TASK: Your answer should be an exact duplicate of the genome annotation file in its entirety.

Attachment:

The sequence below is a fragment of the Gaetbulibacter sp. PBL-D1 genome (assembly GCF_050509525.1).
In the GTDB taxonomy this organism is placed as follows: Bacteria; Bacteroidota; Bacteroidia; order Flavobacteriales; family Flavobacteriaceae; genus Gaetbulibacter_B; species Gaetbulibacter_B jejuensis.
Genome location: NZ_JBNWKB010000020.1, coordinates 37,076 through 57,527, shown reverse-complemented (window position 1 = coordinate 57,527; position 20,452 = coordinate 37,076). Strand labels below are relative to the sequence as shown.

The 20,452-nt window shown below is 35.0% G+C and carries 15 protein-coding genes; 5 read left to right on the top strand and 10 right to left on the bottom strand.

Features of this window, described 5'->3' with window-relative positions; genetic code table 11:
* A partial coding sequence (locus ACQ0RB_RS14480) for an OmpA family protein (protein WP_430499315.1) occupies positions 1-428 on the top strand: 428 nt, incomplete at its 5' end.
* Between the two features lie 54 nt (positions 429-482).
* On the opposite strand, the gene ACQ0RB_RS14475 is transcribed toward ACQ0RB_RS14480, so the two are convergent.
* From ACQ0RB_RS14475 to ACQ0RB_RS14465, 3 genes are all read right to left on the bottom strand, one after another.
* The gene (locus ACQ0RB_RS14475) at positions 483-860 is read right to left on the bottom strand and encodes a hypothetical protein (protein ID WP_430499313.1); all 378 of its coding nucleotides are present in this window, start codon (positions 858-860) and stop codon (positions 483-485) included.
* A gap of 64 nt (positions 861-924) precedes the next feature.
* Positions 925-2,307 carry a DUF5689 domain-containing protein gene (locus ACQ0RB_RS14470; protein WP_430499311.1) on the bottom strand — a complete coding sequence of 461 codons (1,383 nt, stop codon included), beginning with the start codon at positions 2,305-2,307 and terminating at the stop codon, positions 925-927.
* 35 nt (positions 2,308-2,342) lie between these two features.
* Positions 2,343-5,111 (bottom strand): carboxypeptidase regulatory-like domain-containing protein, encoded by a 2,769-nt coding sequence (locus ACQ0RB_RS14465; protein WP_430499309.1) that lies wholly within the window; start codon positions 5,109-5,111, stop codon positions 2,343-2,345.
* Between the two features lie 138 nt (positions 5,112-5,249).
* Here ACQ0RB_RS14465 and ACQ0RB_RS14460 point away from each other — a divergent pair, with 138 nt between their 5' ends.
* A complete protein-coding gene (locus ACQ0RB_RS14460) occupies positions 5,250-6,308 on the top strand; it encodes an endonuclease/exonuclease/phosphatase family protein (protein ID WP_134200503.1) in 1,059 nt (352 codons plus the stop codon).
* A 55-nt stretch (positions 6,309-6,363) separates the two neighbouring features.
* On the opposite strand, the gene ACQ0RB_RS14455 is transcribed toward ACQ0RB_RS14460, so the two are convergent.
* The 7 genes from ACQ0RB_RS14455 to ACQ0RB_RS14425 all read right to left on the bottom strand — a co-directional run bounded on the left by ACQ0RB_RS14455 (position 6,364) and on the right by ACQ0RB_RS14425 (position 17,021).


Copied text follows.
The sequence below is a fragment of the Gaetbulibacter sp. PBL-D1 genome (assembly GCF_050509525.1).
In the GTDB taxonomy this organism is placed as follows: Bacteria; Bacteroidota; Bacteroidia; order Flavobacteriales; family Flavobacteriaceae; genus Gaetbulibacter_B; species Gaetbulibacter_B jejuensis.
Genome location: NZ_JBNWKB010000020.1, coordinates 37,076 through 57,527, shown reverse-complemented (window position 1 = coordinate 57,527; position 20,452 = coordinate 37,076). Strand labels below are relative to the sequence as shown.

The 20,452-nt window shown below is 35.0% G+C and carries 15 protein-coding genes; 5 read left to right on the top strand and 10 right to left on the bottom strand.

Features of this window, described 5'->3' with window-relative positions; genetic code table 11:
* A partial coding sequence (locus ACQ0RB_RS14480) for an OmpA family protein (protein WP_430499315.1) occupies positions 1-428 on the top strand: 428 nt, incomplete at its 5' end.
* Between the two features lie 54 nt (positions 429-482).
* On the opposite strand, the gene ACQ0RB_RS14475 is transcribed toward ACQ0RB_RS14480, so the two are convergent.
* From ACQ0RB_RS14475 to ACQ0RB_RS14465, 3 genes are all read right to left on the bottom strand, one after another.
* The gene (locus ACQ0RB_RS14475) at positions 483-860 is read right to left on the bottom strand and encodes a hypothetical protein (protein ID WP_430499313.1); all 378 of its coding nucleotides are present in this window, start codon (positions 858-860) and stop codon (positions 483-485) included.
* A gap of 64 nt (positions 861-924) precedes the next feature.
* Positions 925-2,307 carry a DUF5689 domain-containing protein gene (locus ACQ0RB_RS14470; protein WP_430499311.1) on the bottom strand — a complete coding sequence of 461 codons (1,383 nt, stop codon included), beginning with the start codon at positions 2,305-2,307 and terminating at the stop codon, positions 925-927.
* 35 nt (positions 2,308-2,342) lie between these two features.
* Positions 2,343-5,111 (bottom strand): carboxypeptidase regulatory-like domain-containing protein, encoded by a 2,769-nt coding sequence (locus ACQ0RB_RS14465; protein WP_430499309.1) that lies wholly within the window; start codon positions 5,109-5,111, stop codon positions 2,343-2,345.
* Between the two features lie 138 nt (positions 5,112-5,249).
* Here ACQ0RB_RS14465 and ACQ0RB_RS14460 point away from each other — a divergent pair, with 138 nt between their 5' ends.
* A complete protein-coding gene (locus ACQ0RB_RS14460) occupies positions 5,250-6,308 on the top strand; it encodes an endonuclease/exonuclease/phosphatase family protein (protein ID WP_134200503.1) in 1,059 nt (352 codons plus the stop codon).
* A 55-nt stretch (positions 6,309-6,363) separates the two neighbouring features.
* On the opposite strand, the gene ACQ0RB_RS14455 is transcribed toward ACQ0RB_RS14460, so the two are convergent.
* The 7 genes from ACQ0RB_RS14455 to ACQ0RB_RS14425 all read right to left on the bottom strand — a co-directional run bounded on the left by ACQ0RB_RS14455 (position 6,364) and on the right by ACQ0RB_RS14425 (position 17,021).